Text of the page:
Lady Bird (Saoirse Ronan) is seventeen and trying to find her place in a world where she doesn’t necessarily have the money or house to fit in. And she’s odd – artistic and dreamy and idealistic. And makes the mistakes of a seventeen-year-old.
I avoided this film because I’d seen the trailers, and I felt like Lady Bird was going to annoy me way too much, and she kind of did. But generally, I really enjoyed this film. It was frustrating and annoying, but in the way that is typical of anything involving teenagers and coming of age.
Who knew there was a submarine drama in 2018? Starring Gerard Butler and Gary Oldman? (Well, Oldman’s there, but not a lot) Not me. Thank goodness my mate was all over it, and so we did a delightful co-viewing, watching in our different houses on opposite sides of town, but chatting throughout as though we were in the same room.
It’s not Hunt for Red October or Crimson Tide but at the same time, it’s both of these films and every submarine film. There were moments of high excitement and moments of extreme tension and it was exactly what you want from a submarine film.
From the start, I just did not get this. At all. I love watching a film without knowing about it, but had someone told me it was about a woman who was having some kind of a strange psychological break and not having good support… actually, I don’t know that I wouldn’t have watched it. Especially with a cast that included Alison Brie and Molly Shannon. Still, for me, this was odd, weird and… I didn’t like it much at all.
Tyler (Chris Hemsworth) is a secret ops type military only no-longer military type who works for a secret organisation who take on the job of rescuing the kidnapped son of a wealthy Indian man. Only things are not what they seem.
It’s a bit light on plot, but there are loads of explosions and guns fights and car chases and running and excitement, what’s not to like? And there’s a Hemsworth, so that’s fun.
I’m not a massive Eurovision fan – I’ve had my moments, certainly back in my share house days we used to get our Eurovision on, but in recent decades I haven’t been that engaged – even when they mysteriously have recently allowed Australia to compete despite being an awful long way away from Europe.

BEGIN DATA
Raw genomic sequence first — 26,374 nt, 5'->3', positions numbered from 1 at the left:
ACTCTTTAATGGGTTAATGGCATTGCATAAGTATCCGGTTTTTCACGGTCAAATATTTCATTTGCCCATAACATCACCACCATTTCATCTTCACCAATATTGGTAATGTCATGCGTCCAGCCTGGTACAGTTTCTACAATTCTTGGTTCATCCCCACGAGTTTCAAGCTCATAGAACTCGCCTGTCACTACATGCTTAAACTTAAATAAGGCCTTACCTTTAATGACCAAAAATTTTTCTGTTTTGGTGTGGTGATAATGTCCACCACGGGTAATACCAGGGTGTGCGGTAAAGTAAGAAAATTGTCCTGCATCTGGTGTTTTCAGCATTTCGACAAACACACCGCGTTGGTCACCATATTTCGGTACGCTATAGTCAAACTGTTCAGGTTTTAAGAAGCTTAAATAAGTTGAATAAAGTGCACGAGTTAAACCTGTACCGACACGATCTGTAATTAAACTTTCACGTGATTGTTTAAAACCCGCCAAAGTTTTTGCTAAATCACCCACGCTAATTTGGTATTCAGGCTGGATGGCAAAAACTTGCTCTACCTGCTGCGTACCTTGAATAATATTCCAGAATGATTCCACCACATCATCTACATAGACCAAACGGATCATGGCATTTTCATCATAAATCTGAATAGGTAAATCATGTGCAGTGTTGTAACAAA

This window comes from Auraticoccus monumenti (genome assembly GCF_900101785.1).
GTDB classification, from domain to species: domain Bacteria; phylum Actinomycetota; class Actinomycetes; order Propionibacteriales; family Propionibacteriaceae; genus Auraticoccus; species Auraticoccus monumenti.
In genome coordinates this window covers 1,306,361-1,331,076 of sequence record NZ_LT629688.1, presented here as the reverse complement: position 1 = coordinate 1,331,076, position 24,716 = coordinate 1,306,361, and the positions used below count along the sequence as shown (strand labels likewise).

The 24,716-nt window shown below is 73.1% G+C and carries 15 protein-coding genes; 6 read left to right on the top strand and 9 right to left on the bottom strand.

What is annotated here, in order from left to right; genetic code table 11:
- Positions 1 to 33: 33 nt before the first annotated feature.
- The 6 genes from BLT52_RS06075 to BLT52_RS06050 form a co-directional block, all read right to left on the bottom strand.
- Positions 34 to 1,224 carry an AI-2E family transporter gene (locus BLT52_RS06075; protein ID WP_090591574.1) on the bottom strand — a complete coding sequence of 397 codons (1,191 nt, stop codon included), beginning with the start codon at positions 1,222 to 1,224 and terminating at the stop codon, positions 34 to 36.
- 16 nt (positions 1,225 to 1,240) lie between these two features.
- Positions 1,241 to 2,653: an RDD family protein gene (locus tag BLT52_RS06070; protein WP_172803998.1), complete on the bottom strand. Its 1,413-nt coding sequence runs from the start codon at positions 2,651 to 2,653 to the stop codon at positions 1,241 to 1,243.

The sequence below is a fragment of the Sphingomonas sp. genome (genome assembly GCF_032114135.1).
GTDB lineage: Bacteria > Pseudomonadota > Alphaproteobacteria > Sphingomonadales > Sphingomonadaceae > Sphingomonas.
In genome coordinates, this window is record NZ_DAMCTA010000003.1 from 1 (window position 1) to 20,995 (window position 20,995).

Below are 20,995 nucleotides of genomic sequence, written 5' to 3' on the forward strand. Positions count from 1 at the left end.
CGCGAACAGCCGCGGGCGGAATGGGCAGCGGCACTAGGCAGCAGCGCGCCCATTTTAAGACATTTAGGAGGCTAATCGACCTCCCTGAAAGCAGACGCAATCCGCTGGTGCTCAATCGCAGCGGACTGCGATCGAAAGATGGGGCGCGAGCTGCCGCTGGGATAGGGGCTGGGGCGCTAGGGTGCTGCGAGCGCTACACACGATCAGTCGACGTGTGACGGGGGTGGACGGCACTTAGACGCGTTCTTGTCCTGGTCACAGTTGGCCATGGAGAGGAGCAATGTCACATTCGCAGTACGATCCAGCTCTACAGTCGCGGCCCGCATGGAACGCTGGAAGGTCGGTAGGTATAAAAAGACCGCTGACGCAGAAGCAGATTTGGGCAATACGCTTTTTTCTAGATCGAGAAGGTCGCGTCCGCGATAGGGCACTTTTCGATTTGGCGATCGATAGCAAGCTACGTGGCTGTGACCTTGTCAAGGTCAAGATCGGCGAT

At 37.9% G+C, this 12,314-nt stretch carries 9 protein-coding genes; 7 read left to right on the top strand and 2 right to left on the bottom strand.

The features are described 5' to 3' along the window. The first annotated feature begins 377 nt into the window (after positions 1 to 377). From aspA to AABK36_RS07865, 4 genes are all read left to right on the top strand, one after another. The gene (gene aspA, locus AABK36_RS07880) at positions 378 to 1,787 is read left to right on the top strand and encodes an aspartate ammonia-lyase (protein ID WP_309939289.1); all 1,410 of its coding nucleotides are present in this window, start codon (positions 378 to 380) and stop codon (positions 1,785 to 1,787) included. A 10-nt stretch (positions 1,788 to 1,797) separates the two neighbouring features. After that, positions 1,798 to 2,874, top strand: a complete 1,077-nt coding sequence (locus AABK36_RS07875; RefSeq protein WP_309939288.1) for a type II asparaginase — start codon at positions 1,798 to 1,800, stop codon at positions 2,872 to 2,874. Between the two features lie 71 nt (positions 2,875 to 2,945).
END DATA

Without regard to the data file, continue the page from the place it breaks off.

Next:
Somehow, this ridiculous film captures the ridiculousness of Eurovision, the mysterious styles and songs that happen year after year. Lars (Will Ferrell) and Sigrit (Rachel McAdams) are neighbours in Iceland who have always dreamt of performing together and winning Eurovision. So when a series of events land them their country’s spot, they are determined to face their fears and win.
It’s so dumb and silly and stupid and stunning and funny and really the perfect film to come out in the middle of a pandemic where the world is still and we need some cheerful stuff amongst the serial killers and the darkness. (Oh, and when I say serial killers, I mean I’m watching and reading a lot of serial killer stuff. As far as I know, serial killers have not been more prevalent in 2020 than any other time.)
Ellie (Sophie Hawkshaw) is trying to figure out how to ask her classmate, Abbie (Zoe Terakes) to the school formal When her dead aunt, Tara (Julia Billington) turns up as her fairy godmother to try to help, things start to get confusing.
It’s a delightful love story. Charming, frustrating, and utterly delightful. Plus a fabulous cast (for me, any time Rachel House turns up in anything, I’m happy). Watch it. Just watch it.
TT the Artist has made a documentary about the Baltimore club scene. It’s filled with music and dance and hope in a city that is better known for it’s darker side. The music and dance is aggressive but has an uplifting quality, and the film celebrates the city’s community and love.
It’s a story of love within the world of poverty and corruption. Set in Bombay, around the world of flower markets, local gangsters and illegal clubs, it’s a beautiful animation with a theme of hope and survival.
For me, it was a bit long, and while I loved the artwork, I did find myself getting a bit bored at times.
While the results of the Chicago mayoral election have nothing to do with me in any possible manner, I loved watching this 4-part documentary. Filmmaker Steve James takes us through many parts of Chicago, at times following the many mayoral candidates as they fulfil the bureaucratic steps to be on the ballot and through their campaigns, or going into the corners of everyday life in Chicago.
I found this utterly fascinating. A real snapshot in a time of Black Lives Matter, or governmental and police corruption, of change and history-making.
Back in the early nineties, someone had the thought to bring back the carry on films, a tradition of films with bawdy humour that often played on racist concepts for humour (of it’s time, of course…) and unsurprisingly, it was a disaster. It was a terrible film. I remember seeing this in the cinema, mostly because Rik Mayall was in it (along with many other wonderful British commedians), and even then, it just wasn’t great. And Rik is only in the first scene.
This time, rewatching… it’s just awful. Really, don’t bother. Although… the theme tune is very catchy.